In This Review

Warlord Politics and African States
Warlord Politics and African States
By William Reno
Lynne Rienner, 1998, 269 pp.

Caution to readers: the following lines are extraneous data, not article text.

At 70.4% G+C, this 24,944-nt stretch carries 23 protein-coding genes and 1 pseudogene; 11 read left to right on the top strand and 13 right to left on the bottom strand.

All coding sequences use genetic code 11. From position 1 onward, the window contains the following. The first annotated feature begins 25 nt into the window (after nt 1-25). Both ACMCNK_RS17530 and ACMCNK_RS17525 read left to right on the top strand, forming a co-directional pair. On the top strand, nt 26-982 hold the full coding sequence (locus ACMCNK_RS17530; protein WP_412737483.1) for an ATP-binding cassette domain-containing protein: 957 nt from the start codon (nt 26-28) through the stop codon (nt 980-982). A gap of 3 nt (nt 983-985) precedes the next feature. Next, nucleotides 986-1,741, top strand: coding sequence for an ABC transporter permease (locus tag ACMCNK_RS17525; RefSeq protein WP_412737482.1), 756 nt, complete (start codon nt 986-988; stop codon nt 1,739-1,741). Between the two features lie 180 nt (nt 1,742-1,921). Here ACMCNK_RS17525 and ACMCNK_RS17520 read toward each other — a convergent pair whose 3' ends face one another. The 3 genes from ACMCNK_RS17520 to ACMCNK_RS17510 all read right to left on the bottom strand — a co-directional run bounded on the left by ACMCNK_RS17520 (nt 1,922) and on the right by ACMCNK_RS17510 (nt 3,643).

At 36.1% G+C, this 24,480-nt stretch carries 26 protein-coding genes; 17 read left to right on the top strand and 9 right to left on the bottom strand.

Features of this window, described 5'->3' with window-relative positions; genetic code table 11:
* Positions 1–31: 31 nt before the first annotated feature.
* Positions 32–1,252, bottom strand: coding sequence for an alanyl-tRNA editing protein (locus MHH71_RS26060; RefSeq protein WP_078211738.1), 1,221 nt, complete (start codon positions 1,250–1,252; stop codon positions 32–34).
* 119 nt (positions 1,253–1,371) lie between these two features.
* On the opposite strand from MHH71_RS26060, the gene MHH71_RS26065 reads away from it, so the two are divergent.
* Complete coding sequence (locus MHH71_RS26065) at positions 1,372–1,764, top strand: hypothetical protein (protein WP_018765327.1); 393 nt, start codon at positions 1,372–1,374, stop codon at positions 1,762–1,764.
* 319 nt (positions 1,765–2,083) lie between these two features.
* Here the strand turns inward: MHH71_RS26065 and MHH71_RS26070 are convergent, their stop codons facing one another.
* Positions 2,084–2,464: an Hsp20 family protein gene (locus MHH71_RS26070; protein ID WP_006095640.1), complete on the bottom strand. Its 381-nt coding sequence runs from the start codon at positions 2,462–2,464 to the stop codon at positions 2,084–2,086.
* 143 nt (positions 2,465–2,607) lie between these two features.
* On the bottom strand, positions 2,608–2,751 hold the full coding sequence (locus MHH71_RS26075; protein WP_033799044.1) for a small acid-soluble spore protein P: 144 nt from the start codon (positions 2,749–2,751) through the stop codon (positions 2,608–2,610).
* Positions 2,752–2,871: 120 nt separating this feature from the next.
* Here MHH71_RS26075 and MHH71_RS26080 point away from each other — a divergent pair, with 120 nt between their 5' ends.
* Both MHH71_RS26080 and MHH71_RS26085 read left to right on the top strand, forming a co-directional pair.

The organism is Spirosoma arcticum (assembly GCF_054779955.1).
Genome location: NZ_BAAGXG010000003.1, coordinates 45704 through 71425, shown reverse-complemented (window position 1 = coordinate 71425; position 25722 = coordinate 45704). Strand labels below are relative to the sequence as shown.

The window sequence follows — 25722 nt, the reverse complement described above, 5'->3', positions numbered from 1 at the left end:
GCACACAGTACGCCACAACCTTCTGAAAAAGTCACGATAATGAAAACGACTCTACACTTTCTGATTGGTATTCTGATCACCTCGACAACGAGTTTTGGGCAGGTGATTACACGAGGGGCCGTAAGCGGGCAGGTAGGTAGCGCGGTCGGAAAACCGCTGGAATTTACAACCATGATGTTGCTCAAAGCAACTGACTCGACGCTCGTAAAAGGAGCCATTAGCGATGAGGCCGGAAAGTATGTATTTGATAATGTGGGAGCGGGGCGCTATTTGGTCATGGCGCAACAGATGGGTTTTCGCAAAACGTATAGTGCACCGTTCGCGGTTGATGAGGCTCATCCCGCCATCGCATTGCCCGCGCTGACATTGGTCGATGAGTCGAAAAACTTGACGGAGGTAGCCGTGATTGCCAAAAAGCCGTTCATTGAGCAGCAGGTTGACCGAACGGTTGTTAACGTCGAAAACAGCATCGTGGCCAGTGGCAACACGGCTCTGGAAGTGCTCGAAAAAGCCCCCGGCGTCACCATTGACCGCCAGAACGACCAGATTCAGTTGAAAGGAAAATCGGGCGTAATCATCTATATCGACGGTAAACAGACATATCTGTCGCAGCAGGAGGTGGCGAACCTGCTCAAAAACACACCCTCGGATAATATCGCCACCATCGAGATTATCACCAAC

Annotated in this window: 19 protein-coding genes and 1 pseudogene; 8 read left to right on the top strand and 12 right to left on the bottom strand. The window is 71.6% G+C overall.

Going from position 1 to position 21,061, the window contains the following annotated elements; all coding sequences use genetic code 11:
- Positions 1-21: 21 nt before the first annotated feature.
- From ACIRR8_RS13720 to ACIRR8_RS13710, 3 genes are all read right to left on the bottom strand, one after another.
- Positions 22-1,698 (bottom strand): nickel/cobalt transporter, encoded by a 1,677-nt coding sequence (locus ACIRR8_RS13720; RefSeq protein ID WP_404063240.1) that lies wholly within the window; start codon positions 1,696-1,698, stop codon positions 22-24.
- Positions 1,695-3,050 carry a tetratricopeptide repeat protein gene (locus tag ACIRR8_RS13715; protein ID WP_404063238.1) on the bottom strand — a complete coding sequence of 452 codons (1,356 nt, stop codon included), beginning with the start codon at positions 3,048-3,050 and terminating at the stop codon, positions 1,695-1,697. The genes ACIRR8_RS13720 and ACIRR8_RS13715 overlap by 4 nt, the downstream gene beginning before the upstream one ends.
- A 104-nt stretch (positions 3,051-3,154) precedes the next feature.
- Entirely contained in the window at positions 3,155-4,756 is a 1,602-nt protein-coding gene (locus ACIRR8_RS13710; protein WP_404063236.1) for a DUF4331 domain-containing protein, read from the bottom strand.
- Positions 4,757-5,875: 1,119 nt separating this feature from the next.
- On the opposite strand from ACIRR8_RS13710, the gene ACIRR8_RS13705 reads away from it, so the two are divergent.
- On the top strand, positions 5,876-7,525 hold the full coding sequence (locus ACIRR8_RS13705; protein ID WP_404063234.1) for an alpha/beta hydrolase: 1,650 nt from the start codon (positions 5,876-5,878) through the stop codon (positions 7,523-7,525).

African states range from strong to weak, and weak ones can be grouped into those with valuable extractable resources and those without. This innovative study investigates warlord politics in weak states with rich endowments: Liberia, Sierra Leone, and the former Zaire, with Nigeria as a potential candidate. Reno argues that the new post-Cold War environment has forced weak-state rulers to revise their political calculus. Told by creditors to trim bloated bureaucracies and privatize public-sector companies, they dismantle old patronage networks and form new alliances with compliant, often buccaneering foreign firms. In turn, these firms become surrogate providers of bureaucratic services (especially security) in the enclaves where diamonds, cobalt, timber, or other valuable resources are extracted. Politics becomes a simple process of asset-stripping, and less-endowed regions are left to stagnate. Since research on warlord activity is difficult, some of Reno's conclusions rest on shaky evidence. Nevertheless, he makes a serious effort to challenge conventional wisdom about failed states and the virtues of free markets and small government.